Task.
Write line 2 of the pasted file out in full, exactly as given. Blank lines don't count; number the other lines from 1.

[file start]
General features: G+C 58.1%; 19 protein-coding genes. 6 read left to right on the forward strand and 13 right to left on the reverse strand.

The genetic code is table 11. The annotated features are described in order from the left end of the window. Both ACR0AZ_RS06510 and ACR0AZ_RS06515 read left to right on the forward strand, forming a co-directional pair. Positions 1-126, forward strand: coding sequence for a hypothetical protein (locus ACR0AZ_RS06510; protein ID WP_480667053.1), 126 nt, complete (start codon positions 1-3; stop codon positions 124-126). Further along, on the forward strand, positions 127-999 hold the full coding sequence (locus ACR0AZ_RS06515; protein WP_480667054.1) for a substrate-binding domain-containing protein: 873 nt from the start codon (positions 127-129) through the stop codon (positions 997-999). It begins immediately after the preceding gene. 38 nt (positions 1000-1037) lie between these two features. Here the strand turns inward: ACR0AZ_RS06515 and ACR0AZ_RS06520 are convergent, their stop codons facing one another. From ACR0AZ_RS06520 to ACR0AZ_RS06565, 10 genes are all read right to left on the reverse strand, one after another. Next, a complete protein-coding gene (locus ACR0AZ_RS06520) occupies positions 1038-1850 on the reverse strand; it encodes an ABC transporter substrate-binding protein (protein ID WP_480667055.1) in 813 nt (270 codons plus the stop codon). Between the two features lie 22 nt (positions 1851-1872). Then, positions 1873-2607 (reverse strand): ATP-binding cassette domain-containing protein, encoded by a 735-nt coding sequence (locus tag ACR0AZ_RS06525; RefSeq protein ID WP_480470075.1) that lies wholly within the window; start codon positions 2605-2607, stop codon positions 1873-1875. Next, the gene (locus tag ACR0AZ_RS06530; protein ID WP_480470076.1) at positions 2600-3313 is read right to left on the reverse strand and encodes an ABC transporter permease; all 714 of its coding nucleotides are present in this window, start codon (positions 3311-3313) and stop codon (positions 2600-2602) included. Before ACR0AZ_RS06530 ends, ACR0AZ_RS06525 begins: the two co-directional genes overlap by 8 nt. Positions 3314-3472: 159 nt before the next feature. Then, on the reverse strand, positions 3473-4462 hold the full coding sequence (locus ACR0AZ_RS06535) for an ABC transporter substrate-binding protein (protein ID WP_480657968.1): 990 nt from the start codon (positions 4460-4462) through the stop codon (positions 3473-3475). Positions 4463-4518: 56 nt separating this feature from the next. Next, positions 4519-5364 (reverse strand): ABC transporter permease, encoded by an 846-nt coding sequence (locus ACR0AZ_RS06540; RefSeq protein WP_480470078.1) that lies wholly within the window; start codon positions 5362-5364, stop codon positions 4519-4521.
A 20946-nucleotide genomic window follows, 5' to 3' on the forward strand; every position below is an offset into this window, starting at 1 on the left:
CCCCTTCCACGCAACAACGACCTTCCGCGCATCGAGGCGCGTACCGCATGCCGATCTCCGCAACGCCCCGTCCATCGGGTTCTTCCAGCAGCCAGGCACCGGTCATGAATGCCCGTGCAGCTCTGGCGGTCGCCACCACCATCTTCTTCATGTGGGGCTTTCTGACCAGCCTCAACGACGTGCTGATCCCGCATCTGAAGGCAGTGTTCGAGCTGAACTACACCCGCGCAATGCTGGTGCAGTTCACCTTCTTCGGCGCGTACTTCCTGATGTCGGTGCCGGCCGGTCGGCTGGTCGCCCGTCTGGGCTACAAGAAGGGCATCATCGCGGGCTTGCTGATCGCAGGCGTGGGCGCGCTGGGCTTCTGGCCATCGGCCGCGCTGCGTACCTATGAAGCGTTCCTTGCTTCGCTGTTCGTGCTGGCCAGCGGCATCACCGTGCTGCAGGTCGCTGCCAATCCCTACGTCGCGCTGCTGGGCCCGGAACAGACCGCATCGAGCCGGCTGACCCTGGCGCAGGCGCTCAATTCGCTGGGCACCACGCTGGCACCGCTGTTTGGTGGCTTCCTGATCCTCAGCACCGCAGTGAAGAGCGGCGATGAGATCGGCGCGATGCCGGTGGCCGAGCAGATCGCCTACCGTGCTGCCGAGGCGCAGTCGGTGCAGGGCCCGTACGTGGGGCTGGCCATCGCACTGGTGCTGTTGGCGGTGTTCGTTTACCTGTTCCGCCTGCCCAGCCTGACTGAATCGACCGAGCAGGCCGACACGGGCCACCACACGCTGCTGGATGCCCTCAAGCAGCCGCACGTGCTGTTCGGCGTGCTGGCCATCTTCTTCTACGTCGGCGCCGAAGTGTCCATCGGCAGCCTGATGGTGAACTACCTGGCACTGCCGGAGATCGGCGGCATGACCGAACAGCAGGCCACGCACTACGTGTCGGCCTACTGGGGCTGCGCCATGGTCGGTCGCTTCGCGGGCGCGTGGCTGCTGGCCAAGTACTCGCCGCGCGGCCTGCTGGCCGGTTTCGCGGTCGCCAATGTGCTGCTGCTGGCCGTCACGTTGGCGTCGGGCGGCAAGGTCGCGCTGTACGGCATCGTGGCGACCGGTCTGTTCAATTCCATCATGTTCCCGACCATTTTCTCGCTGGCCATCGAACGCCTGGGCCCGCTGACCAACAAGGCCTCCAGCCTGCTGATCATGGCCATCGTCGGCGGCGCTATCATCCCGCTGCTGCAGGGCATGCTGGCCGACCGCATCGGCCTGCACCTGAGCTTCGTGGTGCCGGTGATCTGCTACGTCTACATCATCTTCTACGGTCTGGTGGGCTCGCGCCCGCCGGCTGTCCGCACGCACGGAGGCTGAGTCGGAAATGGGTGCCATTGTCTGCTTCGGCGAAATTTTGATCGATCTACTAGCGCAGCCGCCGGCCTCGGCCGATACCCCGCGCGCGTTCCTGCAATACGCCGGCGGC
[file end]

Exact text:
The genetic code is table 11. The annotated features are described in order from the left end of the window. Both ACR0AZ_RS06510 and ACR0AZ_RS06515 read left to right on the forward strand, forming a co-directional pair. Positions 1-126, forward strand: coding sequence for a hypothetical protein (locus ACR0AZ_RS06510; protein ID WP_480667053.1), 126 nt, complete (start codon positions 1-3; stop codon positions 124-126). Further along, on the forward strand, positions 127-999 hold the full coding sequence (locus ACR0AZ_RS06515; protein WP_480667054.1) for a substrate-binding domain-containing protein: 873 nt from the start codon (positions 127-129) through the stop codon (positions 997-999). It begins immediately after the preceding gene. 38 nt (positions 1000-1037) lie between these two features. Here the strand turns inward: ACR0AZ_RS06515 and ACR0AZ_RS06520 are convergent, their stop codons facing one another. From ACR0AZ_RS06520 to ACR0AZ_RS06565, 10 genes are all read right to left on the reverse strand, one after another. Next, a complete protein-coding gene (locus ACR0AZ_RS06520) occupies positions 1038-1850 on the reverse strand; it encodes an ABC transporter substrate-binding protein (protein ID WP_480667055.1) in 813 nt (270 codons plus the stop codon). Between the two features lie 22 nt (positions 1851-1872). Then, positions 1873-2607 (reverse strand): ATP-binding cassette domain-containing protein, encoded by a 735-nt coding sequence (locus tag ACR0AZ_RS06525; RefSeq protein ID WP_480470075.1) that lies wholly within the window; start codon positions 2605-2607, stop codon positions 1873-1875. Next, the gene (locus tag ACR0AZ_RS06530; protein ID WP_480470076.1) at positions 2600-3313 is read right to left on the reverse strand and encodes an ABC transporter permease; all 714 of its coding nucleotides are present in this window, start codon (positions 3311-3313) and stop codon (positions 2600-2602) included. Before ACR0AZ_RS06530 ends, ACR0AZ_RS06525 begins: the two co-directional genes overlap by 8 nt. Positions 3314-3472: 159 nt before the next feature. Then, on the reverse strand, positions 3473-4462 hold the full coding sequence (locus ACR0AZ_RS06535) for an ABC transporter substrate-binding protein (protein ID WP_480657968.1): 990 nt from the start codon (positions 4460-4462) through the stop codon (positions 3473-3475). Positions 4463-4518: 56 nt separating this feature from the next. Next, positions 4519-5364 (reverse strand): ABC transporter permease, encoded by an 846-nt coding sequence (locus ACR0AZ_RS06540; RefSeq protein WP_480470078.1) that lies wholly within the window; start codon positions 5362-5364, stop codon positions 4519-4521.